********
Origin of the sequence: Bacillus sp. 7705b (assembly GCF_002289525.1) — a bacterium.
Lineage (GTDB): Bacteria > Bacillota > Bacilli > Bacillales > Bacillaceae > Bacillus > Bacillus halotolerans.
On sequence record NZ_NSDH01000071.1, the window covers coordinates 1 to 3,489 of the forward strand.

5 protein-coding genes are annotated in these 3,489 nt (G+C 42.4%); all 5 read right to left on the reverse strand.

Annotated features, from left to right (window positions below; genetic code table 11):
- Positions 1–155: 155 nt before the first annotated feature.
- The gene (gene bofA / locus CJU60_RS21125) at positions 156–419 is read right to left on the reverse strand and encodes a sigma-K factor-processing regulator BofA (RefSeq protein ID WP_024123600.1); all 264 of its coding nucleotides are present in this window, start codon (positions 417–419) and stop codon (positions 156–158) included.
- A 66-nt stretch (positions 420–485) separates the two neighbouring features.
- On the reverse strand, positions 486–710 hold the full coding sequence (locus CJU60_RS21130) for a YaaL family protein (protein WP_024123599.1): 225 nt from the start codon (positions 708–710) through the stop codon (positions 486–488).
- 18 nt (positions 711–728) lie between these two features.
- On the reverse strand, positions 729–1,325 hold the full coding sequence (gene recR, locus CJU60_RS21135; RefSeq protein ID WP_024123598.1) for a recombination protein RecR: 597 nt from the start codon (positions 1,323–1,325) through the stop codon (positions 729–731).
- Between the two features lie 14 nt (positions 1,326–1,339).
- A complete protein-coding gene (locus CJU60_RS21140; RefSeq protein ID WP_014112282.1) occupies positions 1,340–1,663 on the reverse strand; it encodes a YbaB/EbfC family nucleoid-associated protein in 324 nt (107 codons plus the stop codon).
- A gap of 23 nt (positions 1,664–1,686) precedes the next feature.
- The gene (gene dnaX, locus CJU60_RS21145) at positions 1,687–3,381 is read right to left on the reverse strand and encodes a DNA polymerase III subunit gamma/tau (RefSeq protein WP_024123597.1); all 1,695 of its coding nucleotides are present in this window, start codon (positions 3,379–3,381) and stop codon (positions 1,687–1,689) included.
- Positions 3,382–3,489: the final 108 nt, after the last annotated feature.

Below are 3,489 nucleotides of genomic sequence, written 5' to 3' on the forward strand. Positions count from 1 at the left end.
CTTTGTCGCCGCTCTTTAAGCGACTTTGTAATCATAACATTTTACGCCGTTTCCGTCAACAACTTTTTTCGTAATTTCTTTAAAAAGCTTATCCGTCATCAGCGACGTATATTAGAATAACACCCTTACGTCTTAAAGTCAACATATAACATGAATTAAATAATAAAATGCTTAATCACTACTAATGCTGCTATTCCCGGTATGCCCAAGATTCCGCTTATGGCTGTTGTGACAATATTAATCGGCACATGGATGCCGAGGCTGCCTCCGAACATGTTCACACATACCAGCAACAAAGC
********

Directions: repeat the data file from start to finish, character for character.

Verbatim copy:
Origin of the sequence: Bacillus sp. 7705b (assembly GCF_002289525.1) — a bacterium.
Lineage (GTDB): Bacteria > Bacillota > Bacilli > Bacillales > Bacillaceae > Bacillus > Bacillus halotolerans.
On sequence record NZ_NSDH01000071.1, the window covers coordinates 1 to 3,489 of the forward strand.

5 protein-coding genes are annotated in these 3,489 nt (G+C 42.4%); all 5 read right to left on the reverse strand.

Annotated features, from left to right (window positions below; genetic code table 11):
- Positions 1–155: 155 nt before the first annotated feature.
- The gene (gene bofA / locus CJU60_RS21125) at positions 156–419 is read right to left on the reverse strand and encodes a sigma-K factor-processing regulator BofA (RefSeq protein ID WP_024123600.1); all 264 of its coding nucleotides are present in this window, start codon (positions 417–419) and stop codon (positions 156–158) included.
- A 66-nt stretch (positions 420–485) separates the two neighbouring features.
- On the reverse strand, positions 486–710 hold the full coding sequence (locus CJU60_RS21130) for a YaaL family protein (protein WP_024123599.1): 225 nt from the start codon (positions 708–710) through the stop codon (positions 486–488).
- 18 nt (positions 711–728) lie between these two features.
- On the reverse strand, positions 729–1,325 hold the full coding sequence (gene recR, locus CJU60_RS21135; RefSeq protein ID WP_024123598.1) for a recombination protein RecR: 597 nt from the start codon (positions 1,323–1,325) through the stop codon (positions 729–731).
- Between the two features lie 14 nt (positions 1,326–1,339).
- A complete protein-coding gene (locus CJU60_RS21140; RefSeq protein ID WP_014112282.1) occupies positions 1,340–1,663 on the reverse strand; it encodes a YbaB/EbfC family nucleoid-associated protein in 324 nt (107 codons plus the stop codon).
- A gap of 23 nt (positions 1,664–1,686) precedes the next feature.
- The gene (gene dnaX, locus CJU60_RS21145) at positions 1,687–3,381 is read right to left on the reverse strand and encodes a DNA polymerase III subunit gamma/tau (RefSeq protein WP_024123597.1); all 1,695 of its coding nucleotides are present in this window, start codon (positions 3,379–3,381) and stop codon (positions 1,687–1,689) included.
- Positions 3,382–3,489: the final 108 nt, after the last annotated feature.

Below are 3,489 nucleotides of genomic sequence, written 5' to 3' on the forward strand. Positions count from 1 at the left end.
CTTTGTCGCCGCTCTTTAAGCGACTTTGTAATCATAACATTTTACGCCGTTTCCGTCAACAACTTTTTTCGTAATTTCTTTAAAAAGCTTATCCGTCATCAGCGACGTATATTAGAATAACACCCTTACGTCTTAAAGTCAACATATAACATGAATTAAATAATAAAATGCTTAATCACTACTAATGCTGCTATTCCCGGTATGCCCAAGATTCCGCTTATGGCTGTTGTGACAATATTAATCGGCACATGGATGCCGAGGCTGCCTCCGAACATGTTCACACATACCAGCAACAAAGC